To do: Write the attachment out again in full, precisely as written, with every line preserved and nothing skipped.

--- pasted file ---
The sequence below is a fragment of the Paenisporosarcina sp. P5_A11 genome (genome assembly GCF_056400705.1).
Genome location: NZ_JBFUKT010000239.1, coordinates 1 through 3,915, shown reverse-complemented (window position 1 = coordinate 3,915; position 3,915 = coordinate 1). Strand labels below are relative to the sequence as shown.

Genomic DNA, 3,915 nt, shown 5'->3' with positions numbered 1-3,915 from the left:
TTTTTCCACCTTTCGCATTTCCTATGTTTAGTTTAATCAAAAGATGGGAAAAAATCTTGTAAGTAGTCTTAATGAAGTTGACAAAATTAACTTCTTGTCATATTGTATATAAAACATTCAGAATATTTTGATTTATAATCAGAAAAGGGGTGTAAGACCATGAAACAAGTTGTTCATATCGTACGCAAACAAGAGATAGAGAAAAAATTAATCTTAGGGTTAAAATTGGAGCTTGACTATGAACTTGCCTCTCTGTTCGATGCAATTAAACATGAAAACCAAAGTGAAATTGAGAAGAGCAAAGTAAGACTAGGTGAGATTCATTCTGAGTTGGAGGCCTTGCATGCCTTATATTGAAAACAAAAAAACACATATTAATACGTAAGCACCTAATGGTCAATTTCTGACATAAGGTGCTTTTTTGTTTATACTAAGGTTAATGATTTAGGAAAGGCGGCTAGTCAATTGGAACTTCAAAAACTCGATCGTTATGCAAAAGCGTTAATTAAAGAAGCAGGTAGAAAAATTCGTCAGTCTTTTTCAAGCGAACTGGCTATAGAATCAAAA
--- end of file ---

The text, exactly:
The sequence below is a fragment of the Paenisporosarcina sp. P5_A11 genome (genome assembly GCF_056400705.1).
Genome location: NZ_JBFUKT010000239.1, coordinates 1 through 3,915, shown reverse-complemented (window position 1 = coordinate 3,915; position 3,915 = coordinate 1). Strand labels below are relative to the sequence as shown.

Genomic DNA, 3,915 nt, shown 5'->3' with positions numbered 1-3,915 from the left:
TTTTTCCACCTTTCGCATTTCCTATGTTTAGTTTAATCAAAAGATGGGAAAAAATCTTGTAAGTAGTCTTAATGAAGTTGACAAAATTAACTTCTTGTCATATTGTATATAAAACATTCAGAATATTTTGATTTATAATCAGAAAAGGGGTGTAAGACCATGAAACAAGTTGTTCATATCGTACGCAAACAAGAGATAGAGAAAAAATTAATCTTAGGGTTAAAATTGGAGCTTGACTATGAACTTGCCTCTCTGTTCGATGCAATTAAACATGAAAACCAAAGTGAAATTGAGAAGAGCAAAGTAAGACTAGGTGAGATTCATTCTGAGTTGGAGGCCTTGCATGCCTTATATTGAAAACAAAAAAACACATATTAATACGTAAGCACCTAATGGTCAATTTCTGACATAAGGTGCTTTTTTGTTTATACTAAGGTTAATGATTTAGGAAAGGCGGCTAGTCAATTGGAACTTCAAAAACTCGATCGTTATGCAAAAGCGTTAATTAAAGAAGCAGGTAGAAAAATTCGTCAGTCTTTTTCAAGCGAACTGGCTATAGAATCAAAA